This week I had the great pleasure of reading The Andromeda Strain for the first time. It also happened to be the first Michael Crichton I’ve read. I had no idea what I was in for.
The Andromeda Strain is the fictional tale of a team of scientists investigating an extremely dangerous extraterrestrial microorganism that can kill most humans within minutes. The reason I mention that this is a fictional story is that there was a moment when I was reading this that I believed this may have actually happened. The story was written so realistically that I had to put down the book at three in the morning and search the internet to assure myself this was fiction. If that isn’t the mark of great fiction I’m not sure what is. Crichton drew me into this world immediately and held me there until the lines of reality and fiction blurred.
The premise of the book is simple. What if our decontamination of space vehicles isn’t thorough enough? What would happen if alien bacteria found its way back to Earth? Humanity hasn’t evolved to cope with these bacteria, nor has the bacteria evolved with the safety of a human host in mind. Crichton suggests that this new organism would be enough to wipe out life on Earth. The Andromeda Strain, the code name for the new organism, immediately causes coagulation of the infected person’s blood. Within a minute you are no longer able to breathe as the blood in your lungs become solid. The book follows Dr. Stone and his team of three scientists as they search for anyway to stop the strain.
The book is gripping and will keep your attention through the ending. Unfortunately, the ending doesn’t exactly pay off. The book abruptly changes tones and the ending feels a little forced. This may detract from the whole work for some, but the journey to that ending was incredible. I’d recommend this book to anyone, especially if you have any interest in the fields of biology. This book was written when Crichton was a medical student at Harvard and he backs up a lot of the book with research.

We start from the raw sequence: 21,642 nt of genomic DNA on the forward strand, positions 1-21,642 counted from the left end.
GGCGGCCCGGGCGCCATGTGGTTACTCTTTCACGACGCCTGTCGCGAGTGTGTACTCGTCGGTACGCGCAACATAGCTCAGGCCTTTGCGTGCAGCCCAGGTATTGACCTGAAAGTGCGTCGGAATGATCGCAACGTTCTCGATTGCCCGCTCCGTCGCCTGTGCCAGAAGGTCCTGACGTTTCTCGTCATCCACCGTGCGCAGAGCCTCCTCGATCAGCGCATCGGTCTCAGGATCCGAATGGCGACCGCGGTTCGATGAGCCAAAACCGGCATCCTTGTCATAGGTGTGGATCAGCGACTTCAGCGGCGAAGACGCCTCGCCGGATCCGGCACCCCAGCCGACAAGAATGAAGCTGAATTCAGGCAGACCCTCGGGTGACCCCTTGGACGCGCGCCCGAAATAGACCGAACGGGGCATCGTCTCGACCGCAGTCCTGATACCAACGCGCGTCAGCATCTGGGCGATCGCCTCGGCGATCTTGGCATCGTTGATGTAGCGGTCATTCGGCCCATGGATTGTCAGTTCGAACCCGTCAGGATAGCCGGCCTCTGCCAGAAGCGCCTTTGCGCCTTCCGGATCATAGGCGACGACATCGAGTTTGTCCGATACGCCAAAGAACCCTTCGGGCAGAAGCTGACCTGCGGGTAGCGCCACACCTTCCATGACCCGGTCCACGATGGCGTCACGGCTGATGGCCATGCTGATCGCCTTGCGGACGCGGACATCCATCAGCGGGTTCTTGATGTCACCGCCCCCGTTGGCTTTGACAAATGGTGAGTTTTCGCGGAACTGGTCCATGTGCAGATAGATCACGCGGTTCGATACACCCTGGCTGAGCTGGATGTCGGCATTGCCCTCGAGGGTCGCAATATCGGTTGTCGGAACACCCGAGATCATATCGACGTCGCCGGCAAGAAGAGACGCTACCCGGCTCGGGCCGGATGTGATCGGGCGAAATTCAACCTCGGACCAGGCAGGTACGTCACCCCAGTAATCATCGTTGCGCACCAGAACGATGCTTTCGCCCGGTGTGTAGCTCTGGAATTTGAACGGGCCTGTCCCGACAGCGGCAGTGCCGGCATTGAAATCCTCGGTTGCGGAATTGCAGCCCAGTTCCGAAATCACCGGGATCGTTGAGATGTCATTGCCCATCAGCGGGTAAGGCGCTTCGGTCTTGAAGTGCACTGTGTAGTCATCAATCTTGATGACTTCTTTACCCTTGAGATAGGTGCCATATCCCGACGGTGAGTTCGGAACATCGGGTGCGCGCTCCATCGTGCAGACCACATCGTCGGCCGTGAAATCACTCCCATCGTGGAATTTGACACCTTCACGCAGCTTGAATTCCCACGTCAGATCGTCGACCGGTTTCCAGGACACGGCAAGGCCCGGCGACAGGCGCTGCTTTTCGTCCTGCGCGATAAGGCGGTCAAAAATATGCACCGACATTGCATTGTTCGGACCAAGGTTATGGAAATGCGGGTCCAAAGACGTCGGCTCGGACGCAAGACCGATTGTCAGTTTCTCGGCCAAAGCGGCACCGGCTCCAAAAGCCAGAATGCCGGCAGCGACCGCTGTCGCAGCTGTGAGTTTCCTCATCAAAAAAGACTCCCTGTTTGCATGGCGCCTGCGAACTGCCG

Aside from The Andromeda Strain, I watched the new Godzilla movie this weekend. I’ve loved Godzilla since I was three years old and my dinosaur obsession evolved into kaiju obsession. I used to fast forward my dad’s old VHS tapes of Godzilla vs Mechagodzilla and Godzilla vs King Ghidorah to the final fight scenes and cheer on Godzilla. So I had really high expectations for this movie. I’m glad to say it surpassed (almost) all of them.
This movie tries to do something that some previous Godzilla movies have failed to do. It aims to develop an interesting human story to supplement the monster fights. I don’t want to spoil anything, but the basic story follows Lieutenant Ford and his efforts to get home to his family in San Francisco. Along the way he discovers that his mother was killed by a MUTO, a Massive Unidentified Terrestrial Organism, joins a group of explosives specialists on their trek to deliver a nuclear bomb SF, and eventually joins a team trying to disarm said bomb. For the most part, the story works. The film was lucky to have Bryan Cranston and I was happily surprised by Aaron Taylor-Johnson’s performance.
My biggest gripe with the movie is that the human story goes on for too long. I appreciate what they were trying to do and I liked it for the most part, but I was there to see Godzilla. I would have loved to see more of Godzilla fighting the MUTOs. Every scene that Godzilla was in was my favorite scene. When he wasn’t on screen I was just waiting for him to come back. His new roar is spectacular, especially in IMAX. While the design is much bulkier than I’m used to, it works in this universe. My Godzilla obsession has been rekindled and I’m hungry for the new merchandise.
Before seeing the movie, I read the prequel comic Godzilla: Awakening. This book gives some supplemental information, but for the most part it’s unnecessary. The movie explains everything you need to know. It tries to describe forty years of history in eighty pages, so naturally everything feels rushed. The cover is beautiful, but that alone can’t justify the twenty dollar price point. Unless you’re a huge Godzilla fan or collector, I would recommend saving that money and using it to upgrade your movie tickets to IMAX. You’ll be glad you did.
Anyway, if you want to talk about how awesome Godzilla is (or the Mothra easter egg) or make fun of me for believing The Andromeda Strain was a true story, feel free to message me or tweet me @left4turtle.